If universities were ranking the rankings of universities, the University of Virginia might have the Business Insider pretty high on its list.
According to the online publication’s “The 50 Best Colleges in America,” published Aug. 22, UVA ranks No. 9 in the nation and No. 1 among all public universities. The criteria: high-quality education, on-time graduation rates, early-career earnings and “a memorable and enjoyable campus experience that instills pride and loyalty for decades to come.”
Business Insider based its rankings largely on government-compiled data, with a heavy emphasis on early-career earnings and graduation rates. Also included was a measure of student experience compiled by Niche, an education research firm.
The article listed UVA grads’ average salary 10 years after enrollment as $58,600 and students’ average SAT score as 1,382, and awarded the University an A+ for student life.
The top 10: Princeton University, Harvard University, Yale University, Stanford University, Vanderbilt University, Massachusetts Institute of Technology, the University of Pennsylvania, Rice University, UVA and Columbia University.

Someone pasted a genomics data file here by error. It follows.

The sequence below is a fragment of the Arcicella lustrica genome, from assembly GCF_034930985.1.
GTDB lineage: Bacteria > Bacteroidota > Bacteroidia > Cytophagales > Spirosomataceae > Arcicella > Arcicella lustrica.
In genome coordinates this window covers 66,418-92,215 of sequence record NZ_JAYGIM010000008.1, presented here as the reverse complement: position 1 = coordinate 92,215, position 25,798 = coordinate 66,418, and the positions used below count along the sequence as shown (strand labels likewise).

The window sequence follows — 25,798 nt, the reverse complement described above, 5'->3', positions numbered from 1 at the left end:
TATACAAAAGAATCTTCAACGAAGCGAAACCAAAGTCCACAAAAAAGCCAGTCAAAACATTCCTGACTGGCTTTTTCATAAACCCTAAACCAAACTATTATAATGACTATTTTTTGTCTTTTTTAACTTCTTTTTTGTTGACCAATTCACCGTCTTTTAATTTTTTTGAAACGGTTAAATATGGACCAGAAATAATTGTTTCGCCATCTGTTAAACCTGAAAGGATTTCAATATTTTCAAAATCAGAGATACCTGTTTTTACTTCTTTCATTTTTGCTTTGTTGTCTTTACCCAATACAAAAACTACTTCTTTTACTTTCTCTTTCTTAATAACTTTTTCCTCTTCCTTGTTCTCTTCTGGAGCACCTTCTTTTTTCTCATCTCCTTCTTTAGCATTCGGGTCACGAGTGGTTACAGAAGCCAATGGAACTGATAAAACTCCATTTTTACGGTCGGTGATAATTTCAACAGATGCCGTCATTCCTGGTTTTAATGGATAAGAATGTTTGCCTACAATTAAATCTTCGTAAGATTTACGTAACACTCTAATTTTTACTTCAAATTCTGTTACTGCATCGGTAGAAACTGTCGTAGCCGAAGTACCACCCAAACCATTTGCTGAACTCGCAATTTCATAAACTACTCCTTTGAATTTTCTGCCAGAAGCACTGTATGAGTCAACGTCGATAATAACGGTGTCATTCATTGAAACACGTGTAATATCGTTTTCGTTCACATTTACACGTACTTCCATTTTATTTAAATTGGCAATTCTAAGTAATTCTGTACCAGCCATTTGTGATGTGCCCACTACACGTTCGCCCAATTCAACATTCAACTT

Other notable universities in the top 50 include the University of Michigan (No. 12 overall, No. 2 public), University of California-Berkeley (No. 14 overall, No. 3 public), Washington & Lee University (No. 22), the University of North Carolina-Chapel Hill (No. 28) and the University of Richmond (No. 34).
Diversity Efforts Earn National Recognition
UVA is among 83 institutions nationwide – and only three from Virginia – to receive the Higher Education Excellence in Diversity Award, presented by INSIGHT Into Diversity magazine.
“The HEED Award is the only national honor for U.S. colleges and universities that demonstrate an outstanding commitment to diversity and inclusion,” the magazine said Wednesday in its announcement. The 2016 honorees will be featured in the magazine’s November issue.